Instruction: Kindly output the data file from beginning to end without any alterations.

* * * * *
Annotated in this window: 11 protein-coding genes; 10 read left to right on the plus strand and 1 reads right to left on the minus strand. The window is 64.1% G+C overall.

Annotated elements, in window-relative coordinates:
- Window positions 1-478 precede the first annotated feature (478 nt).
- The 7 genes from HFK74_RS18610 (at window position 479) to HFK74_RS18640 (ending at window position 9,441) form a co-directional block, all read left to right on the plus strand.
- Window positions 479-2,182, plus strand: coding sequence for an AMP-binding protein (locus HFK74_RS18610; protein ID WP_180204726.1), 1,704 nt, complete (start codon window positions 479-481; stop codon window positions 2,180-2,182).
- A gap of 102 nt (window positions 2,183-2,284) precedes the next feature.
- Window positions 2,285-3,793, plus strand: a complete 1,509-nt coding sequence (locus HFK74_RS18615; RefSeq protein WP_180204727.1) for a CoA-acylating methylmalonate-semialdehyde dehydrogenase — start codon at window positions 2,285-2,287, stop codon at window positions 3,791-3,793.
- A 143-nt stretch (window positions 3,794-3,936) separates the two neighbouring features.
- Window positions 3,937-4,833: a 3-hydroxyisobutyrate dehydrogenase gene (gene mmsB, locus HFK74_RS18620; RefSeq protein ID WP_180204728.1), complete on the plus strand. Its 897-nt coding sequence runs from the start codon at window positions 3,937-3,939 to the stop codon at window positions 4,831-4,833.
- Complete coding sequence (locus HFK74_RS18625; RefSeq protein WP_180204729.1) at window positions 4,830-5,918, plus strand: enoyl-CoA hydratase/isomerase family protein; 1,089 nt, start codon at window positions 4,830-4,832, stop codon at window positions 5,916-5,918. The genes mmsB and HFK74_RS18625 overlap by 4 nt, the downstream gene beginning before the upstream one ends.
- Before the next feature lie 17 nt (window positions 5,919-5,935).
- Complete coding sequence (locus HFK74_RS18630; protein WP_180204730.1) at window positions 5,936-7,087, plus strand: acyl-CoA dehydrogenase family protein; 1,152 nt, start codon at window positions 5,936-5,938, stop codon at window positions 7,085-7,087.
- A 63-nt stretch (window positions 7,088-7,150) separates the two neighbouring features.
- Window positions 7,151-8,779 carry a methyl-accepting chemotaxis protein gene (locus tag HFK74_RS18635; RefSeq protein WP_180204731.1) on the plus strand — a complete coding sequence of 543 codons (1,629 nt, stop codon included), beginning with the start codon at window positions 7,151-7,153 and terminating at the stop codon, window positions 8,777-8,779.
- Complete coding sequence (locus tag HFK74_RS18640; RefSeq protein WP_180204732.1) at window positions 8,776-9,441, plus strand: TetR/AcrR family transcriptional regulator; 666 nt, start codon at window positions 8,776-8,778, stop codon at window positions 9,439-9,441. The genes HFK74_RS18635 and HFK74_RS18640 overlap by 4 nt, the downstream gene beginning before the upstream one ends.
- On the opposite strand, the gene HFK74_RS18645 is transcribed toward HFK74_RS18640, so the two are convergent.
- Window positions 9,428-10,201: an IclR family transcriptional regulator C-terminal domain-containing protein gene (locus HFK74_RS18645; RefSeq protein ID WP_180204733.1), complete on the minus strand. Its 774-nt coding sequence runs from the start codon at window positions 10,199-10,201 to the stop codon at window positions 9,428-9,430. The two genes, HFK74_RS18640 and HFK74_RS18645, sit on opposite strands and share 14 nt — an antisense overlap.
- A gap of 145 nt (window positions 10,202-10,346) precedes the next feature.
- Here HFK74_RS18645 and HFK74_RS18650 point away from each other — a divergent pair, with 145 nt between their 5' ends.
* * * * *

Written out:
Annotated in this window: 11 protein-coding genes; 10 read left to right on the plus strand and 1 reads right to left on the minus strand. The window is 64.1% G+C overall.

Annotated elements, in window-relative coordinates:
- Window positions 1-478 precede the first annotated feature (478 nt).
- The 7 genes from HFK74_RS18610 (at window position 479) to HFK74_RS18640 (ending at window position 9,441) form a co-directional block, all read left to right on the plus strand.
- Window positions 479-2,182, plus strand: coding sequence for an AMP-binding protein (locus HFK74_RS18610; protein ID WP_180204726.1), 1,704 nt, complete (start codon window positions 479-481; stop codon window positions 2,180-2,182).
- A gap of 102 nt (window positions 2,183-2,284) precedes the next feature.
- Window positions 2,285-3,793, plus strand: a complete 1,509-nt coding sequence (locus HFK74_RS18615; RefSeq protein WP_180204727.1) for a CoA-acylating methylmalonate-semialdehyde dehydrogenase — start codon at window positions 2,285-2,287, stop codon at window positions 3,791-3,793.
- A 143-nt stretch (window positions 3,794-3,936) separates the two neighbouring features.
- Window positions 3,937-4,833: a 3-hydroxyisobutyrate dehydrogenase gene (gene mmsB, locus HFK74_RS18620; RefSeq protein ID WP_180204728.1), complete on the plus strand. Its 897-nt coding sequence runs from the start codon at window positions 3,937-3,939 to the stop codon at window positions 4,831-4,833.
- Complete coding sequence (locus HFK74_RS18625; RefSeq protein WP_180204729.1) at window positions 4,830-5,918, plus strand: enoyl-CoA hydratase/isomerase family protein; 1,089 nt, start codon at window positions 4,830-4,832, stop codon at window positions 5,916-5,918. The genes mmsB and HFK74_RS18625 overlap by 4 nt, the downstream gene beginning before the upstream one ends.
- Before the next feature lie 17 nt (window positions 5,919-5,935).
- Complete coding sequence (locus HFK74_RS18630; protein WP_180204730.1) at window positions 5,936-7,087, plus strand: acyl-CoA dehydrogenase family protein; 1,152 nt, start codon at window positions 5,936-5,938, stop codon at window positions 7,085-7,087.
- A 63-nt stretch (window positions 7,088-7,150) separates the two neighbouring features.
- Window positions 7,151-8,779 carry a methyl-accepting chemotaxis protein gene (locus tag HFK74_RS18635; RefSeq protein WP_180204731.1) on the plus strand — a complete coding sequence of 543 codons (1,629 nt, stop codon included), beginning with the start codon at window positions 7,151-7,153 and terminating at the stop codon, window positions 8,777-8,779.
- Complete coding sequence (locus tag HFK74_RS18640; RefSeq protein WP_180204732.1) at window positions 8,776-9,441, plus strand: TetR/AcrR family transcriptional regulator; 666 nt, start codon at window positions 8,776-8,778, stop codon at window positions 9,439-9,441. The genes HFK74_RS18635 and HFK74_RS18640 overlap by 4 nt, the downstream gene beginning before the upstream one ends.
- On the opposite strand, the gene HFK74_RS18645 is transcribed toward HFK74_RS18640, so the two are convergent.
- Window positions 9,428-10,201: an IclR family transcriptional regulator C-terminal domain-containing protein gene (locus HFK74_RS18645; RefSeq protein ID WP_180204733.1), complete on the minus strand. Its 774-nt coding sequence runs from the start codon at window positions 10,199-10,201 to the stop codon at window positions 9,428-9,430. The two genes, HFK74_RS18640 and HFK74_RS18645, sit on opposite strands and share 14 nt — an antisense overlap.
- A gap of 145 nt (window positions 10,202-10,346) precedes the next feature.
- Here HFK74_RS18645 and HFK74_RS18650 point away from each other — a divergent pair, with 145 nt between their 5' ends.